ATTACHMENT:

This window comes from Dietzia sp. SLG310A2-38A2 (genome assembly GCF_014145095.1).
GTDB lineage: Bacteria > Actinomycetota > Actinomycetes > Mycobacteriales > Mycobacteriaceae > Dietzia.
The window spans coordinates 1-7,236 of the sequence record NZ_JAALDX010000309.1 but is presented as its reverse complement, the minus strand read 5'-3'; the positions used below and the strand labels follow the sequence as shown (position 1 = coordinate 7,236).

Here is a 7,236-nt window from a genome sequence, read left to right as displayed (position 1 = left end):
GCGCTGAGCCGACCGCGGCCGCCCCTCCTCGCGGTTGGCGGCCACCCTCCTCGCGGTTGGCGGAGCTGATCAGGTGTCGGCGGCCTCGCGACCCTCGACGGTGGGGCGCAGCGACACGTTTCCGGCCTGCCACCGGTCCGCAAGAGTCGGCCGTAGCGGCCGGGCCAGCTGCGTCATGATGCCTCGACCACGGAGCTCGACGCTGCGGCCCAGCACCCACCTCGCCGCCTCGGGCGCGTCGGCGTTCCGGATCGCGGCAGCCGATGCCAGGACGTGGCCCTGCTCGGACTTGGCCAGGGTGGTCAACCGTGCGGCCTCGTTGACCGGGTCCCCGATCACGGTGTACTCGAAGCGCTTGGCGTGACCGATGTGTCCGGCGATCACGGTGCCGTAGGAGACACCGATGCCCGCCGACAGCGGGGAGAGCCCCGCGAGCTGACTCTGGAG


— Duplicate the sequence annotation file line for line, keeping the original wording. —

This window comes from Dietzia sp. SLG310A2-38A2 (genome assembly GCF_014145095.1).
GTDB lineage: Bacteria > Actinomycetota > Actinomycetes > Mycobacteriales > Mycobacteriaceae > Dietzia.
The window spans coordinates 1-7,236 of the sequence record NZ_JAALDX010000309.1 but is presented as its reverse complement, the minus strand read 5'-3'; the positions used below and the strand labels follow the sequence as shown (position 1 = coordinate 7,236).

Here is a 7,236-nt window from a genome sequence, read left to right as displayed (position 1 = left end):
GCGCTGAGCCGACCGCGGCCGCCCCTCCTCGCGGTTGGCGGCCACCCTCCTCGCGGTTGGCGGAGCTGATCAGGTGTCGGCGGCCTCGCGACCCTCGACGGTGGGGCGCAGCGACACGTTTCCGGCCTGCCACCGGTCCGCAAGAGTCGGCCGTAGCGGCCGGGCCAGCTGCGTCATGATGCCTCGACCACGGAGCTCGACGCTGCGGCCCAGCACCCACCTCGCCGCCTCGGGCGCGTCGGCGTTCCGGATCGCGGCAGCCGATGCCAGGACGTGGCCCTGCTCGGACTTGGCCAGGGTGGTCAACCGTGCGGCCTCGTTGACCGGGTCCCCGATCACGGTGTACTCGAAGCGCTTGGCGTGACCGATGTGTCCGGCGATCACGGTGCCGTAGGAGACACCGATGCCCGCCGACAGCGGGGAGAGCCCCGCGAGCTGACTCTGGAG